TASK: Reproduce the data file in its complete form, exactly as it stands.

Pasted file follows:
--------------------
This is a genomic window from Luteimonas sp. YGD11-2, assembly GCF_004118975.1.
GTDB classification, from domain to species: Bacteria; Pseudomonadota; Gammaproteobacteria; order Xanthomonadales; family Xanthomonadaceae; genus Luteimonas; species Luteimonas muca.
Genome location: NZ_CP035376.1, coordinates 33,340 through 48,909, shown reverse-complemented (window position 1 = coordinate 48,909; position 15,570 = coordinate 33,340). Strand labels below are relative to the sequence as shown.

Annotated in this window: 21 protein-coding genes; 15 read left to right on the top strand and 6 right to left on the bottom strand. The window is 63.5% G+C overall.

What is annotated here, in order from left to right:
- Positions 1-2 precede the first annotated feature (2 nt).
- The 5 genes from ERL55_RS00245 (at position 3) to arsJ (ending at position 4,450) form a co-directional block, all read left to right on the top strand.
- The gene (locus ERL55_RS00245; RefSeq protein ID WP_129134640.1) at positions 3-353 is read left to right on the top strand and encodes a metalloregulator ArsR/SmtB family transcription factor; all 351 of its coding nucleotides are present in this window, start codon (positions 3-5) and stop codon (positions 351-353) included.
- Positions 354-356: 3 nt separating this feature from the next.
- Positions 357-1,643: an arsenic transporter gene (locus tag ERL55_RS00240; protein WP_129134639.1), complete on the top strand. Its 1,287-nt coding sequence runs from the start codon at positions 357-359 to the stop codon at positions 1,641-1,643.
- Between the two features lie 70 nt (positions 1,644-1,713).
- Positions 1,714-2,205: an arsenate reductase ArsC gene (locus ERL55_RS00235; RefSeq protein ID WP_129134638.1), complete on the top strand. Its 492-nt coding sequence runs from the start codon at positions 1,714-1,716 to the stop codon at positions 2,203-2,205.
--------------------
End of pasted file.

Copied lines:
This is a genomic window from Luteimonas sp. YGD11-2, assembly GCF_004118975.1.
GTDB classification, from domain to species: Bacteria; Pseudomonadota; Gammaproteobacteria; order Xanthomonadales; family Xanthomonadaceae; genus Luteimonas; species Luteimonas muca.
Genome location: NZ_CP035376.1, coordinates 33,340 through 48,909, shown reverse-complemented (window position 1 = coordinate 48,909; position 15,570 = coordinate 33,340). Strand labels below are relative to the sequence as shown.

Annotated in this window: 21 protein-coding genes; 15 read left to right on the top strand and 6 right to left on the bottom strand. The window is 63.5% G+C overall.

What is annotated here, in order from left to right:
- Positions 1-2 precede the first annotated feature (2 nt).
- The 5 genes from ERL55_RS00245 (at position 3) to arsJ (ending at position 4,450) form a co-directional block, all read left to right on the top strand.
- The gene (locus ERL55_RS00245; RefSeq protein ID WP_129134640.1) at positions 3-353 is read left to right on the top strand and encodes a metalloregulator ArsR/SmtB family transcription factor; all 351 of its coding nucleotides are present in this window, start codon (positions 3-5) and stop codon (positions 351-353) included.
- Positions 354-356: 3 nt separating this feature from the next.
- Positions 357-1,643: an arsenic transporter gene (locus tag ERL55_RS00240; protein WP_129134639.1), complete on the top strand. Its 1,287-nt coding sequence runs from the start codon at positions 357-359 to the stop codon at positions 1,641-1,643.
- Between the two features lie 70 nt (positions 1,644-1,713).
- Positions 1,714-2,205: an arsenate reductase ArsC gene (locus ERL55_RS00235; RefSeq protein ID WP_129134638.1), complete on the top strand. Its 492-nt coding sequence runs from the start codon at positions 1,714-1,716 to the stop codon at positions 2,203-2,205.